CSU's chancellor resigns over handling of sex misconduct claims
California State University Chancellor Dr. Joseph I. Castro has resigned Thursday evening after receiving criticism over his handling of sexual assault and workplace harassment claims against a former colleague while serving as president of Fresno State University.
The controversy over Castro's mishandling of years of sexual harassment and retaliation claims stems from a USA Today investigation into former university administrator Frank Lamas. While as Fresno State's president, Castro knew as early as 2014 of Lamas' toxic behavior but didn't take action until 2019 after the university received a formal Title IX complaint against him.
USA Today's report revealed that Lamas created an abusive workplace environment and engaged in inappropriate sexual conduct towards employees.
Casto signed off on a $260,000 retirement plan and a letter of recommendation Lamas even after at least 12 complaints against him.
The investigation revealed that Castro never disciplined Lamas and would later praise him and recommend him for an award.
After an hour-long closed-door meeting with the Board of Trustees, Castro made his resignation announcement.
Castro was chosen chancellor of CSU in 2020, the nation's largest public four-year institution, only weeks after approving the settlement deal.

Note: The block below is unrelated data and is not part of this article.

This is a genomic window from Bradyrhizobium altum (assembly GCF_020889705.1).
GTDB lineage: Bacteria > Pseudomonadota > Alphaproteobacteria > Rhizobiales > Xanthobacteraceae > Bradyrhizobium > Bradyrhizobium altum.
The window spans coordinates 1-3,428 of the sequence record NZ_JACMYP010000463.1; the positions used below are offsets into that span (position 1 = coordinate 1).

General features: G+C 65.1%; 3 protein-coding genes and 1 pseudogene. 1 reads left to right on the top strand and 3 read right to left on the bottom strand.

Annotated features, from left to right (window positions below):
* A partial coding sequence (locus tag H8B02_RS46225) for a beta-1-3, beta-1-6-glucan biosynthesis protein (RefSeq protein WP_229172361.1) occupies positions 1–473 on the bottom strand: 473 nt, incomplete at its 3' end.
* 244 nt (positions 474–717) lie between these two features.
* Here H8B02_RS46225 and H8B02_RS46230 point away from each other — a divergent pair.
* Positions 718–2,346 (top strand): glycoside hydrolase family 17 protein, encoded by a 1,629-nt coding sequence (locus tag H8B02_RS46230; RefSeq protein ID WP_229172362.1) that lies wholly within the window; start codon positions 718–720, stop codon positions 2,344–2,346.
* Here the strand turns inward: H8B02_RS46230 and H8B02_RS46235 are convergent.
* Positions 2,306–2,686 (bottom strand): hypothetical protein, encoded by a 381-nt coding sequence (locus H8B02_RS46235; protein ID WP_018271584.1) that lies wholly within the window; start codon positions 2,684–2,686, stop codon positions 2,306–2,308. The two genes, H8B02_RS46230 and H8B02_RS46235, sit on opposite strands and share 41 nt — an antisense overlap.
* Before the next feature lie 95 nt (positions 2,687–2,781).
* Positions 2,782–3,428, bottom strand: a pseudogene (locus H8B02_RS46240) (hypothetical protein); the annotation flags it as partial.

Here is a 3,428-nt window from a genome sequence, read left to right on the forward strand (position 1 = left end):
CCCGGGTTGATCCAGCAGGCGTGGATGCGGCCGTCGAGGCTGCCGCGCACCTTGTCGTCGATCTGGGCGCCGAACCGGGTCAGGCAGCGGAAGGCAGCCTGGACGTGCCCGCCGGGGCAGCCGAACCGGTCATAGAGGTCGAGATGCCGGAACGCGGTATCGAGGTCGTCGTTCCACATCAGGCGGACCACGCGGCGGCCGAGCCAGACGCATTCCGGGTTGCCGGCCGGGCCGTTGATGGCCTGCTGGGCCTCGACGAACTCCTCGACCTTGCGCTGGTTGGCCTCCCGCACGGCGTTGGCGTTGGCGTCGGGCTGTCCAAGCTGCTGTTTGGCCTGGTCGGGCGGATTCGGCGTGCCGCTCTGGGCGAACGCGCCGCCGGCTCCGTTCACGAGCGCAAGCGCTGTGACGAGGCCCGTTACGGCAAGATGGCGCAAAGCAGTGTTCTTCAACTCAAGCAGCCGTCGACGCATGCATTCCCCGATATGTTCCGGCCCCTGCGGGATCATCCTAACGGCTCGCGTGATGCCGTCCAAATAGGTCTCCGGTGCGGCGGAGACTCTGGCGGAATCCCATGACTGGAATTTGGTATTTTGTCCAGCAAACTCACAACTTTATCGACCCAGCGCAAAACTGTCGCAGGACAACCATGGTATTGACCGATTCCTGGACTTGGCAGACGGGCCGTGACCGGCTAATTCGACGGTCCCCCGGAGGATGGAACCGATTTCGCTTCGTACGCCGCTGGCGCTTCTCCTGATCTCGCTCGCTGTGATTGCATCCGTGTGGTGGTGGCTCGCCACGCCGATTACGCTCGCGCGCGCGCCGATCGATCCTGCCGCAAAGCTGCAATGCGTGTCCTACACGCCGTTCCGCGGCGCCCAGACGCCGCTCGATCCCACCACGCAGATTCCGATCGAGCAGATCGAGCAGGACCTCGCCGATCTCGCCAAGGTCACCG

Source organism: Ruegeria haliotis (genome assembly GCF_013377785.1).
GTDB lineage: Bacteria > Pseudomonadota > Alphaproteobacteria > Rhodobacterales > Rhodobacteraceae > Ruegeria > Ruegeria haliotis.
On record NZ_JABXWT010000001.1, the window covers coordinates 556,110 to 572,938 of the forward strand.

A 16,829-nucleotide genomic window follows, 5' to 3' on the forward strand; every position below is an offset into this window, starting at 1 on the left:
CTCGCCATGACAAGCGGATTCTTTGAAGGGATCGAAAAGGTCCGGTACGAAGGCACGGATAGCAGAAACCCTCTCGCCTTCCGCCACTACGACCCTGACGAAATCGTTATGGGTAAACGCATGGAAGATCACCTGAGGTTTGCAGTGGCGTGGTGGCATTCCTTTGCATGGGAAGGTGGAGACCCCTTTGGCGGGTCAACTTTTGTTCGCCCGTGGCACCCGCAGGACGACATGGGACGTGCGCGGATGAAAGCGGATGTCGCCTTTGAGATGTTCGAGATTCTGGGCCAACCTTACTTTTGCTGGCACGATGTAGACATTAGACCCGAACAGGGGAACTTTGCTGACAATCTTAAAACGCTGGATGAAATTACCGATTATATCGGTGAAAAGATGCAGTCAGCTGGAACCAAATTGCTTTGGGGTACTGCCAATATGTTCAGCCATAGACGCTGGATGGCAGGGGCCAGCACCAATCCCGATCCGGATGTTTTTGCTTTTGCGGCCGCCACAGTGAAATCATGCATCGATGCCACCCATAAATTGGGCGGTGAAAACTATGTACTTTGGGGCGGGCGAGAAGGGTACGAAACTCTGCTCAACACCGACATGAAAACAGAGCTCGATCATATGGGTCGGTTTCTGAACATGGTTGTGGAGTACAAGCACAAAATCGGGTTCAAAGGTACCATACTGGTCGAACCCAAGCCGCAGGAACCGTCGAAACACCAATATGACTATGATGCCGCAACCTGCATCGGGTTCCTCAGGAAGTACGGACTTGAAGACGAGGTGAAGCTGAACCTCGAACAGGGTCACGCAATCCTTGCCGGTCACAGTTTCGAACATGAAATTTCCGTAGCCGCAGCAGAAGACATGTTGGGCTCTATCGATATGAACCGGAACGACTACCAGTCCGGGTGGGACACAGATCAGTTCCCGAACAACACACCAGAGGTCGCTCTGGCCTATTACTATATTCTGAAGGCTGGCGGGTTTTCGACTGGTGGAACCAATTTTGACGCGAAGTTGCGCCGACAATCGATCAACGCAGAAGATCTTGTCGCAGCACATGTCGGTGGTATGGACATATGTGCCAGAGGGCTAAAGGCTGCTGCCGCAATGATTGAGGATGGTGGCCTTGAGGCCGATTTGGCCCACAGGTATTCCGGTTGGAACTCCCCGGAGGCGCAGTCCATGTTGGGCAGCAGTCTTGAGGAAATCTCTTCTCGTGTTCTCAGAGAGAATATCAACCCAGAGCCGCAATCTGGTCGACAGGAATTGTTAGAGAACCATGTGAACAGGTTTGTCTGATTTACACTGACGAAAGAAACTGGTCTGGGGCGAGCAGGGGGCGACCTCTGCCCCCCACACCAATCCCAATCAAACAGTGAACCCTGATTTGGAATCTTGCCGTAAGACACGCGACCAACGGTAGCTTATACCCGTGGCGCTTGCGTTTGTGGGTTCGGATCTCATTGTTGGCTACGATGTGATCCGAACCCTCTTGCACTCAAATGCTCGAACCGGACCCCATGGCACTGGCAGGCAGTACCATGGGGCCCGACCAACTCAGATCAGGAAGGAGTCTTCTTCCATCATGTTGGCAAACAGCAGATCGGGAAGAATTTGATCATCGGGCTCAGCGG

More than 200 Long Beach State employees signed a petition demanding Castro's resignation.
Steve Relyea has been named as acting chancellor; Relyea is the Vice-Chancellor and Chief Financial Officer until an interim chancellor is announced in a news release.
What he's saying:
Castro on his resignation: "I have been honored to serve the California State University for more than eight years, including as its eighth chancellor, and the decision to resign is the most difficult of my professional life." Mr.Castro would go on to say, "while I disagree with many aspects of recent media reports and the ensuing commentary, it has become clear to me that resigning at this time is necessary so that the CSU can maintain its focus squarely on its educational mission and the impactful work yet to be done."